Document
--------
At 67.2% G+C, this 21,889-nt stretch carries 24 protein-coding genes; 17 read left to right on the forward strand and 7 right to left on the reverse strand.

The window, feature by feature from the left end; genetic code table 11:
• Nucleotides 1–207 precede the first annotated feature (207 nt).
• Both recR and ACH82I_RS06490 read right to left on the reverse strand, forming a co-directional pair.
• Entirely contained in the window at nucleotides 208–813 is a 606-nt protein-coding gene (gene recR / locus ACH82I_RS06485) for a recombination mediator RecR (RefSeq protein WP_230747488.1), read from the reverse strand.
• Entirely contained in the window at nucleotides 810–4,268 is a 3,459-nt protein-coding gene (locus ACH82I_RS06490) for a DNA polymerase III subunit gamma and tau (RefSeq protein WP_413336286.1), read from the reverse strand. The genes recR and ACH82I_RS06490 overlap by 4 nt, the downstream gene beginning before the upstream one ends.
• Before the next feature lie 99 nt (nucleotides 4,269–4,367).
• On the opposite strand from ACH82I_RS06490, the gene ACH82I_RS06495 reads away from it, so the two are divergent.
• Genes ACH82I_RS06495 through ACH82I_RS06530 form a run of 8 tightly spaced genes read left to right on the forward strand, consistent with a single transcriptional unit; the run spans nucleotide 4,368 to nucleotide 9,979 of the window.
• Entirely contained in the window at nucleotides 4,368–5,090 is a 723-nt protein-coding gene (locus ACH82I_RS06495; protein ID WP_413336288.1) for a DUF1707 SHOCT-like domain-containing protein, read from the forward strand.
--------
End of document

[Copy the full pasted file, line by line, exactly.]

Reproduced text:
At 67.2% G+C, this 21,889-nt stretch carries 24 protein-coding genes; 17 read left to right on the forward strand and 7 right to left on the reverse strand.

The window, feature by feature from the left end; genetic code table 11:
• Nucleotides 1–207 precede the first annotated feature (207 nt).
• Both recR and ACH82I_RS06490 read right to left on the reverse strand, forming a co-directional pair.
• Entirely contained in the window at nucleotides 208–813 is a 606-nt protein-coding gene (gene recR / locus ACH82I_RS06485) for a recombination mediator RecR (RefSeq protein WP_230747488.1), read from the reverse strand.
• Entirely contained in the window at nucleotides 810–4,268 is a 3,459-nt protein-coding gene (locus ACH82I_RS06490) for a DNA polymerase III subunit gamma and tau (RefSeq protein WP_413336286.1), read from the reverse strand. The genes recR and ACH82I_RS06490 overlap by 4 nt, the downstream gene beginning before the upstream one ends.
• Before the next feature lie 99 nt (nucleotides 4,269–4,367).
• On the opposite strand from ACH82I_RS06490, the gene ACH82I_RS06495 reads away from it, so the two are divergent.
• Genes ACH82I_RS06495 through ACH82I_RS06530 form a run of 8 tightly spaced genes read left to right on the forward strand, consistent with a single transcriptional unit; the run spans nucleotide 4,368 to nucleotide 9,979 of the window.
• Entirely contained in the window at nucleotides 4,368–5,090 is a 723-nt protein-coding gene (locus ACH82I_RS06495; protein ID WP_413336288.1) for a DUF1707 SHOCT-like domain-containing protein, read from the forward strand.